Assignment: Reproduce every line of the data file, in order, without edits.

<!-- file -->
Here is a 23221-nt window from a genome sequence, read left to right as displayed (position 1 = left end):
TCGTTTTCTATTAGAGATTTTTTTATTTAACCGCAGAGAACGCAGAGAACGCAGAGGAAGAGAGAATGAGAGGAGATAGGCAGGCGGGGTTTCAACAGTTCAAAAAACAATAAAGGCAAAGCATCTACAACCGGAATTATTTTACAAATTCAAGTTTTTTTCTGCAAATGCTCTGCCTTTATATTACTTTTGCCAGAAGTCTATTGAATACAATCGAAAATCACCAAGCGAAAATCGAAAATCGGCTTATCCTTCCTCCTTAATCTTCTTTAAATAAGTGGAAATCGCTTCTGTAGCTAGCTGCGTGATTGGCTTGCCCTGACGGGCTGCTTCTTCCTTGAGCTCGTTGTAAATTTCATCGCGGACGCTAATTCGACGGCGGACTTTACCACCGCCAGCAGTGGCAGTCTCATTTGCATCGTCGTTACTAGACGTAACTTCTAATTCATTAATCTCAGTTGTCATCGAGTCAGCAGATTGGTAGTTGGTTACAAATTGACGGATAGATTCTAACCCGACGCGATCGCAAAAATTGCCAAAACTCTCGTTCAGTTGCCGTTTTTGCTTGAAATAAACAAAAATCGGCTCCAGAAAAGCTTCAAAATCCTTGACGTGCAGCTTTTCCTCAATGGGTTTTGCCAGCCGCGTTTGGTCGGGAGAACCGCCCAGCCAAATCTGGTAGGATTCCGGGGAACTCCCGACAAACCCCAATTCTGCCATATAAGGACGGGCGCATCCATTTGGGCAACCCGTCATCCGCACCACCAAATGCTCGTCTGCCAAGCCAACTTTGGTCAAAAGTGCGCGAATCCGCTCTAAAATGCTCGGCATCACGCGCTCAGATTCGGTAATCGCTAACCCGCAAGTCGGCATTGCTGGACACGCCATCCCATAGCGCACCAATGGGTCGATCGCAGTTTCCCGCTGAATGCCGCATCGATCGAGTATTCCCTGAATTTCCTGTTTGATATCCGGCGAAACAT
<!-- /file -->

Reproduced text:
Here is a 23221-nt window from a genome sequence, read left to right as displayed (position 1 = left end):
TCGTTTTCTATTAGAGATTTTTTTATTTAACCGCAGAGAACGCAGAGAACGCAGAGGAAGAGAGAATGAGAGGAGATAGGCAGGCGGGGTTTCAACAGTTCAAAAAACAATAAAGGCAAAGCATCTACAACCGGAATTATTTTACAAATTCAAGTTTTTTTCTGCAAATGCTCTGCCTTTATATTACTTTTGCCAGAAGTCTATTGAATACAATCGAAAATCACCAAGCGAAAATCGAAAATCGGCTTATCCTTCCTCCTTAATCTTCTTTAAATAAGTGGAAATCGCTTCTGTAGCTAGCTGCGTGATTGGCTTGCCCTGACGGGCTGCTTCTTCCTTGAGCTCGTTGTAAATTTCATCGCGGACGCTAATTCGACGGCGGACTTTACCACCGCCAGCAGTGGCAGTCTCATTTGCATCGTCGTTACTAGACGTAACTTCTAATTCATTAATCTCAGTTGTCATCGAGTCAGCAGATTGGTAGTTGGTTACAAATTGACGGATAGATTCTAACCCGACGCGATCGCAAAAATTGCCAAAACTCTCGTTCAGTTGCCGTTTTTGCTTGAAATAAACAAAAATCGGCTCCAGAAAAGCTTCAAAATCCTTGACGTGCAGCTTTTCCTCAATGGGTTTTGCCAGCCGCGTTTGGTCGGGAGAACCGCCCAGCCAAATCTGGTAGGATTCCGGGGAACTCCCGACAAACCCCAATTCTGCCATATAAGGACGGGCGCATCCATTTGGGCAACCCGTCATCCGCACCACCAAATGCTCGTCTGCCAAGCCAACTTTGGTCAAAAGTGCGCGAATCCGCTCTAAAATGCTCGGCATCACGCGCTCAGATTCGGTAATCGCTAACCCGCAAGTCGGCATTGCTGGACACGCCATCCCATAGCGCACCAATGGGTCGATCGCAGTTTCCCGCTGAATGCCGCATCGATCGAGTATTCCCTGAATTTCCTGTTTGATATCCGGCGAAACAT